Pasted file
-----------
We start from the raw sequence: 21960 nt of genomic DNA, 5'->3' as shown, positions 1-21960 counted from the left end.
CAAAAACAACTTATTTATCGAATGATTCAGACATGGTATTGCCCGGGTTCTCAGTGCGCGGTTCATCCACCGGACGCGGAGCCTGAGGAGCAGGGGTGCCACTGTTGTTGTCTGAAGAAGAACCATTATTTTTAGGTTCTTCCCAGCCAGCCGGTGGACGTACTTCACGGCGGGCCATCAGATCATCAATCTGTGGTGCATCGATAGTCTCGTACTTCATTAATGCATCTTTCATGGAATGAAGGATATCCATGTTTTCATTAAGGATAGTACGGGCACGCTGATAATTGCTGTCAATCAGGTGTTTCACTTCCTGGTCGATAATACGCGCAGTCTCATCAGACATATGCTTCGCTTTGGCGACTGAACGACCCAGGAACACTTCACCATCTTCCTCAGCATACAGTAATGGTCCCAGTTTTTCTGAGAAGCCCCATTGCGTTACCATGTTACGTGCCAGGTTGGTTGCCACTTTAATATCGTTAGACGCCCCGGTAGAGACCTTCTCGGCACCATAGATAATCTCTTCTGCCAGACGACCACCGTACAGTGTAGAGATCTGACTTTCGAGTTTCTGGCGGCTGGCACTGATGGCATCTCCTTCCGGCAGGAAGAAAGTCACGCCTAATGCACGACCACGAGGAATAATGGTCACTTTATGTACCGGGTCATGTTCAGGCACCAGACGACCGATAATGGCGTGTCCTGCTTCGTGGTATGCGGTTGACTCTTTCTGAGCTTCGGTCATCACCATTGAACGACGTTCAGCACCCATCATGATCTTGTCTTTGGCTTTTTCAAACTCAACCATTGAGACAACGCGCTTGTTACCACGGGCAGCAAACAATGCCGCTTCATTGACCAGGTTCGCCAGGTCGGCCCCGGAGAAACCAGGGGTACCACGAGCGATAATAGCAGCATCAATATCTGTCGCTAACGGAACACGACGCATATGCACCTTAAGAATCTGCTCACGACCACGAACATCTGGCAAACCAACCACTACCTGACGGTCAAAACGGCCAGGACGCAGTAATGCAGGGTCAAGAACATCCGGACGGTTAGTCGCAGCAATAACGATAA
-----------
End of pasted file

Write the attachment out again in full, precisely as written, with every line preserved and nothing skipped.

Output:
We start from the raw sequence: 21960 nt of genomic DNA, 5'->3' as shown, positions 1-21960 counted from the left end.
CAAAAACAACTTATTTATCGAATGATTCAGACATGGTATTGCCCGGGTTCTCAGTGCGCGGTTCATCCACCGGACGCGGAGCCTGAGGAGCAGGGGTGCCACTGTTGTTGTCTGAAGAAGAACCATTATTTTTAGGTTCTTCCCAGCCAGCCGGTGGACGTACTTCACGGCGGGCCATCAGATCATCAATCTGTGGTGCATCGATAGTCTCGTACTTCATTAATGCATCTTTCATGGAATGAAGGATATCCATGTTTTCATTAAGGATAGTACGGGCACGCTGATAATTGCTGTCAATCAGGTGTTTCACTTCCTGGTCGATAATACGCGCAGTCTCATCAGACATATGCTTCGCTTTGGCGACTGAACGACCCAGGAACACTTCACCATCTTCCTCAGCATACAGTAATGGTCCCAGTTTTTCTGAGAAGCCCCATTGCGTTACCATGTTACGTGCCAGGTTGGTTGCCACTTTAATATCGTTAGACGCCCCGGTAGAGACCTTCTCGGCACCATAGATAATCTCTTCTGCCAGACGACCACCGTACAGTGTAGAGATCTGACTTTCGAGTTTCTGGCGGCTGGCACTGATGGCATCTCCTTCCGGCAGGAAGAAAGTCACGCCTAATGCACGACCACGAGGAATAATGGTCACTTTATGTACCGGGTCATGTTCAGGCACCAGACGACCGATAATGGCGTGTCCTGCTTCGTGGTATGCGGTTGACTCTTTCTGAGCTTCGGTCATCACCATTGAACGACGTTCAGCACCCATCATGATCTTGTCTTTGGCTTTTTCAAACTCAACCATTGAGACAACGCGCTTGTTACCACGGGCAGCAAACAATGCCGCTTCATTGACCAGGTTCGCCAGGTCGGCCCCGGAGAAACCAGGGGTACCACGAGCGATAATAGCAGCATCAATATCTGTCGCTAACGGAACACGACGCATATGCACCTTAAGAATCTGCTCACGACCACGAACATCTGGCAAACCAACCACTACCTGACGGTCAAAACGGCCAGGACGCAGTAATGCAGGGTCAAGAACATCCGGACGGTTAGTCGCAGCAATAACGATAA